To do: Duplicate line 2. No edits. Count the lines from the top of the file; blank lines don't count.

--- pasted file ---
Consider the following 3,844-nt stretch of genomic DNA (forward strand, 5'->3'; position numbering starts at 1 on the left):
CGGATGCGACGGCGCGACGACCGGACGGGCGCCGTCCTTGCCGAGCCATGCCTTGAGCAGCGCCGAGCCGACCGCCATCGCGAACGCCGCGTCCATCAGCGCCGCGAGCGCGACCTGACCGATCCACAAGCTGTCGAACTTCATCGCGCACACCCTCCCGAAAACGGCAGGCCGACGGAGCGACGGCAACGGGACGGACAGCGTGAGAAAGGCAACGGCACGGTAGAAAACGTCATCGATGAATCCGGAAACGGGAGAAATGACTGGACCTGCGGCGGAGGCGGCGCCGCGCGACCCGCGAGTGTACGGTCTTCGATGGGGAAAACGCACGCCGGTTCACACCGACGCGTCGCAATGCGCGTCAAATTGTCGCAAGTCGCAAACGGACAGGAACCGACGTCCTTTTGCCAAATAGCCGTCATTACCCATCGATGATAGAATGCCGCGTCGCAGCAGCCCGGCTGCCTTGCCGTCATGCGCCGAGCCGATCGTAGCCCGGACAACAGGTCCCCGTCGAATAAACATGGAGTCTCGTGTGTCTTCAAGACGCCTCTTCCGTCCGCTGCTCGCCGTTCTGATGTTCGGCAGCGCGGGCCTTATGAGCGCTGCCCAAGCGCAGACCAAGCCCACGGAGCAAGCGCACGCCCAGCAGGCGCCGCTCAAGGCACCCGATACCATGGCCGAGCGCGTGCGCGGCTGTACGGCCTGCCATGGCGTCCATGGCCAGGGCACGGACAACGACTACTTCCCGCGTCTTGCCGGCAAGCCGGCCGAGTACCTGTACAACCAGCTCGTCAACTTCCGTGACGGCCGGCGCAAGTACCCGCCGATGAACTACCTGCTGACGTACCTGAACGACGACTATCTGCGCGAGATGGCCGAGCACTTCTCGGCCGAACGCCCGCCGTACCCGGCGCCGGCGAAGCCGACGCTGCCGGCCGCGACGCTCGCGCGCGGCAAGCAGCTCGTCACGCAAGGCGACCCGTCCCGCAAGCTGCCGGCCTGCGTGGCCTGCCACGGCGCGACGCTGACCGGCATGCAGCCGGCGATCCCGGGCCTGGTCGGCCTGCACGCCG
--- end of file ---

CGGATGCGACGGCGCGACGACCGGACGGGCGCCGTCCTTGCCGAGCCATGCCTTGAGCAGCGCCGAGCCGACCGCCATCGCGAACGCCGCGTCCATCAGCGCCGCGAGCGCGACCTGACCGATCCACAAGCTGTCGAACTTCATCGCGCACACCCTCCCGAAAACGGCAGGCCGACGGAGCGACGGCAACGGGACGGACAGCGTGAGAAAGGCAACGGCACGGTAGAAAACGTCATCGATGAATCCGGAAACGGGAGAAATGACTGGACCTGCGGCGGAGGCGGCGCCGCGCGACCCGCGAGTGTACGGTCTTCGATGGGGAAAACGCACGCCGGTTCACACCGACGCGTCGCAATGCGCGTCAAATTGTCGCAAGTCGCAAACGGACAGGAACCGACGTCCTTTTGCCAAATAGCCGTCATTACCCATCGATGATAGAATGCCGCGTCGCAGCAGCCCGGCTGCCTTGCCGTCATGCGCCGAGCCGATCGTAGCCCGGACAACAGGTCCCCGTCGAATAAACATGGAGTCTCGTGTGTCTTCAAGACGCCTCTTCCGTCCGCTGCTCGCCGTTCTGATGTTCGGCAGCGCGGGCCTTATGAGCGCTGCCCAAGCGCAGACCAAGCCCACGGAGCAAGCGCACGCCCAGCAGGCGCCGCTCAAGGCACCCGATACCATGGCCGAGCGCGTGCGCGGCTGTACGGCCTGCCATGGCGTCCATGGCCAGGGCACGGACAACGACTACTTCCCGCGTCTTGCCGGCAAGCCGGCCGAGTACCTGTACAACCAGCTCGTCAACTTCCGTGACGGCCGGCGCAAGTACCCGCCGATGAACTACCTGCTGACGTACCTGAACGACGACTATCTGCGCGAGATGGCCGAGCACTTCTCGGCCGAACGCCCGCCGTACCCGGCGCCGGCGAAGCCGACGCTGCCGGCCGCGACGCTCGCGCGCGGCAAGCAGCTCGTCACGCAAGGCGACCCGTCCCGCAAGCTGCCGGCCTGCGTGGCCTGCCACGGCGCGACGCTGACCGGCATGCAGCCGGCGATCCCGGGCCTGGTCGGCCTGCACGCCG